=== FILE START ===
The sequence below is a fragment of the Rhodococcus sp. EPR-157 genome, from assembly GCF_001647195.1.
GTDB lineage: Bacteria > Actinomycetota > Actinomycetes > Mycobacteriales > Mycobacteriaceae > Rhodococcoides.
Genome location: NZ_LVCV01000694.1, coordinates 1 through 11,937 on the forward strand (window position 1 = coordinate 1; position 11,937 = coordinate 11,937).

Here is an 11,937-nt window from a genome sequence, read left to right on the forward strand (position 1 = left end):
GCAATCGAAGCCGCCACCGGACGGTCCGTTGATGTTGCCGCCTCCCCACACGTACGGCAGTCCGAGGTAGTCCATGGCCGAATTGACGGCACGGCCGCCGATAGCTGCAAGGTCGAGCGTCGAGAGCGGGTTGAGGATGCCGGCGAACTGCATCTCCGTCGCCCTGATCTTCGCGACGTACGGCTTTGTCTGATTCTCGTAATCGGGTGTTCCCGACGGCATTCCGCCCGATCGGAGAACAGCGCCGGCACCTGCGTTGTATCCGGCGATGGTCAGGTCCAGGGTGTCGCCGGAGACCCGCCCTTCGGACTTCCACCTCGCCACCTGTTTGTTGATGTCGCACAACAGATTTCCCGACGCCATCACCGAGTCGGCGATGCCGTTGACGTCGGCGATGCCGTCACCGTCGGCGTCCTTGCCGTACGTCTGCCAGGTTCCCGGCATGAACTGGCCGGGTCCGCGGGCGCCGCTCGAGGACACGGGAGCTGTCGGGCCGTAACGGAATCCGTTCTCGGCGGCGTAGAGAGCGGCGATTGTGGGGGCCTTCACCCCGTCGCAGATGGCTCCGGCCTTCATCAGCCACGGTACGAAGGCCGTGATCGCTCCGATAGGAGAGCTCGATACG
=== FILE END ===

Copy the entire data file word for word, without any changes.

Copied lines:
The sequence below is a fragment of the Rhodococcus sp. EPR-157 genome, from assembly GCF_001647195.1.
GTDB lineage: Bacteria > Actinomycetota > Actinomycetes > Mycobacteriales > Mycobacteriaceae > Rhodococcoides.
Genome location: NZ_LVCV01000694.1, coordinates 1 through 11,937 on the forward strand (window position 1 = coordinate 1; position 11,937 = coordinate 11,937).

Here is an 11,937-nt window from a genome sequence, read left to right on the forward strand (position 1 = left end):
GCAATCGAAGCCGCCACCGGACGGTCCGTTGATGTTGCCGCCTCCCCACACGTACGGCAGTCCGAGGTAGTCCATGGCCGAATTGACGGCACGGCCGCCGATAGCTGCAAGGTCGAGCGTCGAGAGCGGGTTGAGGATGCCGGCGAACTGCATCTCCGTCGCCCTGATCTTCGCGACGTACGGCTTTGTCTGATTCTCGTAATCGGGTGTTCCCGACGGCATTCCGCCCGATCGGAGAACAGCGCCGGCACCTGCGTTGTATCCGGCGATGGTCAGGTCCAGGGTGTCGCCGGAGACCCGCCCTTCGGACTTCCACCTCGCCACCTGTTTGTTGATGTCGCACAACAGATTTCCCGACGCCATCACCGAGTCGGCGATGCCGTTGACGTCGGCGATGCCGTCACCGTCGGCGTCCTTGCCGTACGTCTGCCAGGTTCCCGGCATGAACTGGCCGGGTCCGCGGGCGCCGCTCGAGGACACGGGAGCTGTCGGGCCGTAACGGAATCCGTTCTCGGCGGCGTAGAGAGCGGCGATTGTGGGGGCCTTCACCCCGTCGCAGATGGCTCCGGCCTTCATCAGCCACGGTACGAAGGCCGTGATCGCTCCGATAGGAGAGCTCGATACG